What keeps me hungry? I'd say the people around me. To see my family and my friends happy, thriving in their lives, finding success in their work. It inspires me. Even when they're a little down, actually, because it inspires me to write songs!
Your latest album has a bittersweet flavour. Was that intentional?
I don’t think there’s ever really an intention with my albums, but I’ve always had a melancholic nature. That bittersweet side of my album is part of my personality. I can be very likeable sometimes, but from afar I think people might think I’m really unpleasant. The name of the album says it: José Louis and the Paradox of Love. My life is paradoxical in many respects.
What refuels you?
To wake up every day, breathe, and be healthy. It tells me that yes, I can do better than yesterday.
How important are aesthetics to you?
Aesthetics are really essential to me. Yes, I express myself through my music, but you have to tell the story visually too. From the way I dress to how I present my album, I want to express something. And also, I want to look good! Because why not. It’s good for the mood. It keep the spirit sane. You should dress how you want people to receive your energy.
What does your perfect afternoon break look like?
Can I travel for this break? Then to Kinshasa, in Bandalungwa, sitting with my friends, eating delicious barbecued pork with chikwangue and a dusting of chili.
Does a good break always involve food?
Some people eat to live, others live to eat. I'm part of those who live to eat.
Chips or chocolate?
I'm not much of a snack person, so chips or chocolate... it depends on the day. Probably chocolate. Chips really aren't my thing. Every once and a while I tolerate chocolate. I prefer congolese beignets or Jamaican patties, something that will fill you up more. Empanadas, for example, are nicely packaged, with veggies, a bit of meat and sometimes cheese, so they’re nice and hearty! You’re good for at least 2, 3 hours before you sit down for the real meal of the evening—some fufu, some pondu, and some chicken in a tomato sauce.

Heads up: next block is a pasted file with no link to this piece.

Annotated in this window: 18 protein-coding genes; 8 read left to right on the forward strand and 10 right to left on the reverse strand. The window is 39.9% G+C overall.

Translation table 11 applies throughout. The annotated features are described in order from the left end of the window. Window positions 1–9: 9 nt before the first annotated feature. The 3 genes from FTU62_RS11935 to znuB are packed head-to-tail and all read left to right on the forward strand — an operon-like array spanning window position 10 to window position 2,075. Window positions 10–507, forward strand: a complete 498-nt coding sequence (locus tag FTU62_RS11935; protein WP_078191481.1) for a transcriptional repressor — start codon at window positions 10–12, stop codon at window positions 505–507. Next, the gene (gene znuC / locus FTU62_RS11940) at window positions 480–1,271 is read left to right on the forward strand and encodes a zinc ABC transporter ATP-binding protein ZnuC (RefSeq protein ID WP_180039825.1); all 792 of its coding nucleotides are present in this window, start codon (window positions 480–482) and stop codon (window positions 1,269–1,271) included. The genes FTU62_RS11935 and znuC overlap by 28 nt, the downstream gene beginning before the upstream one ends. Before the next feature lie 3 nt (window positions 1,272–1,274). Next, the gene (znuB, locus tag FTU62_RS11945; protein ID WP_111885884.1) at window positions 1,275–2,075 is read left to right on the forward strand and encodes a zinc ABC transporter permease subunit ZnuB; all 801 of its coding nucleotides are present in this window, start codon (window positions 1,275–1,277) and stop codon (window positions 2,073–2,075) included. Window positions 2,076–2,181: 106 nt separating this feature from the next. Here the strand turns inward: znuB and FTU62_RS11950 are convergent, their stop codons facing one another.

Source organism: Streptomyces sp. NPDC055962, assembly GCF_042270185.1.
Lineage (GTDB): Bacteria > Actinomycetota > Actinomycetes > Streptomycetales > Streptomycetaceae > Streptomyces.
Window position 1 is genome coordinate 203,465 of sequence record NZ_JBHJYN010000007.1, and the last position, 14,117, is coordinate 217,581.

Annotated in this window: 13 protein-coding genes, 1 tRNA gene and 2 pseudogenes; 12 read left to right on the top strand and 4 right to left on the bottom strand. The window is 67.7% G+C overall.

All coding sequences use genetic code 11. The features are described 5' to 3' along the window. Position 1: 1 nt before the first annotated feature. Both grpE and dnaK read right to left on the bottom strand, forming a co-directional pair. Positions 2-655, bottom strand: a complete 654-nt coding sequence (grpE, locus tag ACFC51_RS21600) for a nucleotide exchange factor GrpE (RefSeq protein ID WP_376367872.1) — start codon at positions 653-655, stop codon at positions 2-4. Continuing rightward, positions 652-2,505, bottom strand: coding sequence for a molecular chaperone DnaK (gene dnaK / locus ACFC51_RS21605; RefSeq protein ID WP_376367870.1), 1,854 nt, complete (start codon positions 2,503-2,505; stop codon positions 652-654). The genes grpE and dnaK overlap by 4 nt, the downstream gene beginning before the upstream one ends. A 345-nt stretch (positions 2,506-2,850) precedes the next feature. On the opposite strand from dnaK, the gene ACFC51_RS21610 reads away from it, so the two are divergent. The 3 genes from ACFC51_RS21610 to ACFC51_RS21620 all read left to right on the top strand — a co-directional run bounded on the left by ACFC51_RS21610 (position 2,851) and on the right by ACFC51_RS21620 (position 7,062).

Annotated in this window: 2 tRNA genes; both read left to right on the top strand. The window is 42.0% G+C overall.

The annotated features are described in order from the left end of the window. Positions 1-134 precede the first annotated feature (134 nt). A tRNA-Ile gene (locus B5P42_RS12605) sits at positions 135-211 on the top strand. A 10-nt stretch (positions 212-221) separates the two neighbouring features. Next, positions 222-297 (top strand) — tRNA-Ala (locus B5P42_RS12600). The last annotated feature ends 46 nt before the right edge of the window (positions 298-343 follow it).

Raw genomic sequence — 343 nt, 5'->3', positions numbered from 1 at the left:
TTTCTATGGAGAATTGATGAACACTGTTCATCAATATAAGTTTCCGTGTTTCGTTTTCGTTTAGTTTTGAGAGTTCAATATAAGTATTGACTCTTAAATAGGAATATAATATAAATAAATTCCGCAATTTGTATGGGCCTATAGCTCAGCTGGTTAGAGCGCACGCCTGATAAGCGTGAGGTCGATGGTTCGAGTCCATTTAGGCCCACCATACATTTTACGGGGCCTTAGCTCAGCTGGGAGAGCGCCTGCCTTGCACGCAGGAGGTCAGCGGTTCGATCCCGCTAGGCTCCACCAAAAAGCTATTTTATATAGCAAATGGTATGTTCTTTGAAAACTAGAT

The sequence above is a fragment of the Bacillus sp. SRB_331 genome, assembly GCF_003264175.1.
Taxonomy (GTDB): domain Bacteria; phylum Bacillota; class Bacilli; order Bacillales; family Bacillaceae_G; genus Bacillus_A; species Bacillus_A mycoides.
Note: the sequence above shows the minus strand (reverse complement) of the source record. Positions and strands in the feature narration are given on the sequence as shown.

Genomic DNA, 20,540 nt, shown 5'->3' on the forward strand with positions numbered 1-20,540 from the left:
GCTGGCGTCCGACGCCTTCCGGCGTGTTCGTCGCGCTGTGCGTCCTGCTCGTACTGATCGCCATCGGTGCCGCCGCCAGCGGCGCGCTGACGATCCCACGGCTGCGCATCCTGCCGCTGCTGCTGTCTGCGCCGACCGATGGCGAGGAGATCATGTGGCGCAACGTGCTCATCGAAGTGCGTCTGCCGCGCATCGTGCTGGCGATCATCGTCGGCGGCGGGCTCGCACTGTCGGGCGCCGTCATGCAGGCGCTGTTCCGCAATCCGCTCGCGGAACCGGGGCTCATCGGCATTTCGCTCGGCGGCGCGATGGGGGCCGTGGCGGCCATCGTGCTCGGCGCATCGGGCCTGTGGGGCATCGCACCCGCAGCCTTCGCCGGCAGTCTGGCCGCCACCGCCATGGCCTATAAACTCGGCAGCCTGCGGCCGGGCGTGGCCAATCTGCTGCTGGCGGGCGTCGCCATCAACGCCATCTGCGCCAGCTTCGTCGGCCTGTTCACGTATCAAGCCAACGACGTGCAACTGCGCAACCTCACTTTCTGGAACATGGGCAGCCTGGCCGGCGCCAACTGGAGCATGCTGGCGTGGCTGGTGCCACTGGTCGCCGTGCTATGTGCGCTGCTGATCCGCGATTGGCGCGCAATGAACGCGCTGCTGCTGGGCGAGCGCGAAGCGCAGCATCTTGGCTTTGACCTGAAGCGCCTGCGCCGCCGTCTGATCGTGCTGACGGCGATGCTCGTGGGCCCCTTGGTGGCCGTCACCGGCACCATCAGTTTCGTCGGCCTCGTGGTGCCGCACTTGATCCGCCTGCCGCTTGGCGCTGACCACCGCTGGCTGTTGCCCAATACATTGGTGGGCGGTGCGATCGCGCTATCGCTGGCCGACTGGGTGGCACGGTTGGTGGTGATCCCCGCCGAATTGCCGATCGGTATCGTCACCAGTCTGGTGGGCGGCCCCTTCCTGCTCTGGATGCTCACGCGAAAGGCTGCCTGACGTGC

In addition to your personal career, you’ve also helped create the performance and compilation series Moonshine, with artists all over the world. We heard those started as kitchen parties in Montréal?
Yeah, you could say that! It all started in the kitchen at my manager’s, Hervé. We used to do these little get-togethers where we’d eat and play music. It grew from there. In 2014 we decided to make it an actual event.
And it has travelled so much since!
First it was Paris, then L.A., Santiago, Kinshasa, Brussels, London, Lisbon… the list keeps getting longer.
You’re prepping another for Montréal soon?
Yes! We like moving it around, even within Montréal we’re always looking for new neighbourhoods to bring new experiences to people. We’re happy to be able to keep putting these on, and we hope people keep coming! Every Saturday following the full moon.
What’s next on the menu for you?
Lots of surprises, I hope. There’s my album tour this summer, then a few big festivals, and in the fall we’re playing some dates in Europe. And stay tuned, because the next Moonshine compilation is coming too.